In the UK, the setup is broadly similar to the US. As the Metropolitan (ie, London's) Police website says
Members of the public and the media do not need a permit to film or
photograph in public places and police have no power to stop them
filming or photographing incidents or police personnel.
Officers do not have the power to delete digital images or destroy
film at any point during a search. Deletion or destruction may only
take place following seizure if there is a lawful power (such as a
court order) that permits such deletion or destruction.
Although some photographers' experiences suggest that you cannot always rely on any given policeman knowing this.
In France, Wikimedia Commons notes that
Article 9 of French Civil Code states: “Everyone has the right to
respect for his private life”. This is generally considered to
include one's right to the own image, even if it is taken in a public
According to case law and legal doctrine, photographs taken of (one or
more) individuals require authorisation. Just taking someone's photo
without consent (in private or public space) can be considered as an
invasion of privacy and gives them the right to claim for cessation of
the wrongful conduct. Everyone is legally protected from unauthorised
distribution, publication or commercialisation of a picture of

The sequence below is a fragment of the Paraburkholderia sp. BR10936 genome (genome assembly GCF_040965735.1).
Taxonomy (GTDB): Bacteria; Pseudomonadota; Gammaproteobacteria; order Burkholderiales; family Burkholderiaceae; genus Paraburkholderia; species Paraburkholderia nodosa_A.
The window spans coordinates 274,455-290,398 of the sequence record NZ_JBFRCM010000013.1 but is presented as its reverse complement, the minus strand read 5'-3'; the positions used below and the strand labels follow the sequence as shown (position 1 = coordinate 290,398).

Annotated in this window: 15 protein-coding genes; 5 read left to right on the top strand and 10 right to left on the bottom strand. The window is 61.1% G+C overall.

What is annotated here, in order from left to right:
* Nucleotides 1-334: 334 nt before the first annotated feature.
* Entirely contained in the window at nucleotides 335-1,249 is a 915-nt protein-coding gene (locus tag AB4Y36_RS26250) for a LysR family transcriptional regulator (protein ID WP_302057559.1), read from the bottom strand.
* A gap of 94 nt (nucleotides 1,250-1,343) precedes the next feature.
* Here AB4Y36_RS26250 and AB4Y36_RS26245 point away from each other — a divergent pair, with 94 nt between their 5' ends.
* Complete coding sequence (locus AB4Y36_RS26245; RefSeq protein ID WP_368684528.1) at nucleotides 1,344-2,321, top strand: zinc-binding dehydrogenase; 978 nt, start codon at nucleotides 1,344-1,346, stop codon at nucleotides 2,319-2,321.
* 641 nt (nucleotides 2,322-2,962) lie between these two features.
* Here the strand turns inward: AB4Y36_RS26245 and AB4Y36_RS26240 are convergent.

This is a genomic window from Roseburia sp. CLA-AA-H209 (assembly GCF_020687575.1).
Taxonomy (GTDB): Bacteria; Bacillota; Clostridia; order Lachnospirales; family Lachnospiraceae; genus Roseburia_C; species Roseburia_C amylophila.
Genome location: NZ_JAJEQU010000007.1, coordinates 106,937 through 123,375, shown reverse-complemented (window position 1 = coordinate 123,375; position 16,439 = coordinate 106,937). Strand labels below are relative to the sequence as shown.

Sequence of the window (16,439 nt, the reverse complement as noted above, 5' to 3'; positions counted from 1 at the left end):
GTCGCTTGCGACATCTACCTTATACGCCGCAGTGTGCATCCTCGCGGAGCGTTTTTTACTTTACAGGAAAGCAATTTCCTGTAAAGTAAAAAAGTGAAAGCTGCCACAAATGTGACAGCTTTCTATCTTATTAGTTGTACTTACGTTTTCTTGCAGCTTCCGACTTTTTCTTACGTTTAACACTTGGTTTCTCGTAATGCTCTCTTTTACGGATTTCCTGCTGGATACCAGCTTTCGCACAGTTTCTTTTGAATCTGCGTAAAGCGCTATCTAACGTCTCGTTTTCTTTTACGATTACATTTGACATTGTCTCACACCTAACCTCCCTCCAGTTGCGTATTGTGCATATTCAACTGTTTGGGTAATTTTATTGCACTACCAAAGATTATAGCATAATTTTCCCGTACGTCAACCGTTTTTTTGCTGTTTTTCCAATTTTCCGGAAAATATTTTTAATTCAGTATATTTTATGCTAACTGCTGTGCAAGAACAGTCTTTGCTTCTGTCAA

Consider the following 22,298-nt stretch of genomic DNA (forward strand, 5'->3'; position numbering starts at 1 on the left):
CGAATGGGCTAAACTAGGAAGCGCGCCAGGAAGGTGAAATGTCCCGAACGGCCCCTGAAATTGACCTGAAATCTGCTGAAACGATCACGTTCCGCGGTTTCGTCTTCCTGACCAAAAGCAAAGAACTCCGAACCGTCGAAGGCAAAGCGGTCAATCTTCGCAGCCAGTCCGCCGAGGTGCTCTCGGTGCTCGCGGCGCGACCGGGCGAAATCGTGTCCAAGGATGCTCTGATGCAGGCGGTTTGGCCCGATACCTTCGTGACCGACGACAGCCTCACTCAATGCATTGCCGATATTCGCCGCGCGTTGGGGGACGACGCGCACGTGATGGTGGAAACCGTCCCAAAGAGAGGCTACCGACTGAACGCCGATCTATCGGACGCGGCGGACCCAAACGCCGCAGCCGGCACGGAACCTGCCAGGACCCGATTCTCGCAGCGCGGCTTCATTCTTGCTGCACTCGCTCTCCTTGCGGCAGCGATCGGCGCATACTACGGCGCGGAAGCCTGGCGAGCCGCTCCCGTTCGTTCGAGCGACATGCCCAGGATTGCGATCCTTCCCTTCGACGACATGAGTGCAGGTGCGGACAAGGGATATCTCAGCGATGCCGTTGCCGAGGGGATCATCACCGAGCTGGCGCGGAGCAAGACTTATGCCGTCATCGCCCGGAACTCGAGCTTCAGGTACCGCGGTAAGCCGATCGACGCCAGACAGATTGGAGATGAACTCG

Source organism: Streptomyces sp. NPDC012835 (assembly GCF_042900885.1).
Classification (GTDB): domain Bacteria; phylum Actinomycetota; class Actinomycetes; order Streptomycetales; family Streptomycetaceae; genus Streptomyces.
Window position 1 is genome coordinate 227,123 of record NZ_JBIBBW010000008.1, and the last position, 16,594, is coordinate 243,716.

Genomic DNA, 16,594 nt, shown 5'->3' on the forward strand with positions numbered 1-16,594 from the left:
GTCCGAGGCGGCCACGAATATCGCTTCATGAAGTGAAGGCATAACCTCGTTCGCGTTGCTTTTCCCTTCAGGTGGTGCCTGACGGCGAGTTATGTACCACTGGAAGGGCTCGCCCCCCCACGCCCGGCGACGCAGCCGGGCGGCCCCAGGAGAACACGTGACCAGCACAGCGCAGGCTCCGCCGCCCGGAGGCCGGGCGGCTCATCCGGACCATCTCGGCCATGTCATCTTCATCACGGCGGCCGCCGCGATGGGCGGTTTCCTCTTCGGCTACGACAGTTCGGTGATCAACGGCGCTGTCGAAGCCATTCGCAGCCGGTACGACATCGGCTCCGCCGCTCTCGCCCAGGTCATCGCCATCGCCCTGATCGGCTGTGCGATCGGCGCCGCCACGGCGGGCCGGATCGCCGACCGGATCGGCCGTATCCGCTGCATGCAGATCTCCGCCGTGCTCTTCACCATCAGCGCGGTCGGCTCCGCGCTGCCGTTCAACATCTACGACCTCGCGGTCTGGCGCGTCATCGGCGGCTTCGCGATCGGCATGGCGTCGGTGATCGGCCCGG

himself. The permission has to be interpreted in a strict way (only to
the extent expressly consented to by the subject)
though it goes on to note that certain exceptions exist (which seem to me primarily to relate to the incidental and minor appearance of individuals in photographs taken in public places). So the scenery is probably OK, but if there are people in your photo, be careful that you are not making them a major feature of the image.
I have been involved in a traffic accident in France, and being uninjured and having followed normal UK practice of photographing everything and everyone from as many angles as possible, was surprised when the attending officer was more upset with me than with any of the drivers. That in the heat of the moment I was unable to remember any of the French verbs related to deleting images, and thus could not promise to immediately rectify the situation, did not help.